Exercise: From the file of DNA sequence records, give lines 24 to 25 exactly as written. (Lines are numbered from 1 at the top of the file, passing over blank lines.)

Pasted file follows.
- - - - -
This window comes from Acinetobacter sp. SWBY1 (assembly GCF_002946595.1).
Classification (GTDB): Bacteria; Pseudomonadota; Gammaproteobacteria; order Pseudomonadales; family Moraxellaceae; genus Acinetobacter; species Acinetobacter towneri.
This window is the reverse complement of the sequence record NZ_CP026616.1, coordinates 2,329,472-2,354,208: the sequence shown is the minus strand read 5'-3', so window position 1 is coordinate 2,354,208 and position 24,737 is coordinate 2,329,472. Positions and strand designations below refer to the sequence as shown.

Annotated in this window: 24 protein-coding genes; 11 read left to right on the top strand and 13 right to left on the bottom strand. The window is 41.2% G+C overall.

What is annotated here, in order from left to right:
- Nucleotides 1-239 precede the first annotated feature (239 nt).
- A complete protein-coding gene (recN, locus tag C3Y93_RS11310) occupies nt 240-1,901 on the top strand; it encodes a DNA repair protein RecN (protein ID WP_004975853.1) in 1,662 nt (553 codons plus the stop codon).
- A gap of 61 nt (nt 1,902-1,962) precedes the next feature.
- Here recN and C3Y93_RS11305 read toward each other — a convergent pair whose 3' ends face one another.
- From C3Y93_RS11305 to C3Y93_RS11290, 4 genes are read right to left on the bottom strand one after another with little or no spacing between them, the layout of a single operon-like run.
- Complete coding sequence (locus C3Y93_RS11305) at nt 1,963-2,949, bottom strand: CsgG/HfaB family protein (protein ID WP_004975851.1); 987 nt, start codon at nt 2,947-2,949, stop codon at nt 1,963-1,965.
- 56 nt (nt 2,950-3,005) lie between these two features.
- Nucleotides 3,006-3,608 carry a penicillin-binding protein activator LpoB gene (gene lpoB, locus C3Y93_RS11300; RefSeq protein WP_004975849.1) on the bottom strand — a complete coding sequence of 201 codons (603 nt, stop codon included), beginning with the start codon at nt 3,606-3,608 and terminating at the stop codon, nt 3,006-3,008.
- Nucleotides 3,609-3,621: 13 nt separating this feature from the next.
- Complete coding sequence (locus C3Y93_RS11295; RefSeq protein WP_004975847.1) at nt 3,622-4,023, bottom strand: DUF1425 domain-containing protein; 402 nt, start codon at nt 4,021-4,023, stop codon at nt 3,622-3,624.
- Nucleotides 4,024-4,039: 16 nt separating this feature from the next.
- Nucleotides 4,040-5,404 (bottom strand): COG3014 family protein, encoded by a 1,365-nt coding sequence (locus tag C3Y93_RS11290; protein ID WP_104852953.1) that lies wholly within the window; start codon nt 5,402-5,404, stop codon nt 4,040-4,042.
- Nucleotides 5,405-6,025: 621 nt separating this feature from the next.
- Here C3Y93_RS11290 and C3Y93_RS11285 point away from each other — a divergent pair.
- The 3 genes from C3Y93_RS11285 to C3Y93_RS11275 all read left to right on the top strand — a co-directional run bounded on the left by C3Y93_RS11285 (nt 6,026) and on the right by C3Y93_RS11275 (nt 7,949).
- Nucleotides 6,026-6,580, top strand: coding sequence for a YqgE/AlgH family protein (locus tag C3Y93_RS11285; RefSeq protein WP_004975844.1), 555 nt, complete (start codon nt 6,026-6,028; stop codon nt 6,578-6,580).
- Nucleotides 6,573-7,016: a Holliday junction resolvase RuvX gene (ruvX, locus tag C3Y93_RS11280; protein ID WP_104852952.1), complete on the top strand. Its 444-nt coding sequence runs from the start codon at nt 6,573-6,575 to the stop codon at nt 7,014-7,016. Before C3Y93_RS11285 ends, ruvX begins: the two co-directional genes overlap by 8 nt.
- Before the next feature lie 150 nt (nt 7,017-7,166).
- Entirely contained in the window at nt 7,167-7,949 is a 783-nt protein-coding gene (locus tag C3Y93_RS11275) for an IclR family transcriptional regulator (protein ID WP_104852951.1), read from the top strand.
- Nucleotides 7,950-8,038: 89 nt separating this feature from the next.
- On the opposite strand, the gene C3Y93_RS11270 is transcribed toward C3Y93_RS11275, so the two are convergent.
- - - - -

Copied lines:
- Entirely contained in the window at nt 7,167-7,949 is a 783-nt protein-coding gene (locus tag C3Y93_RS11275) for an IclR family transcriptional regulator (protein ID WP_104852951.1), read from the top strand.
- Nucleotides 7,950-8,038: 89 nt separating this feature from the next.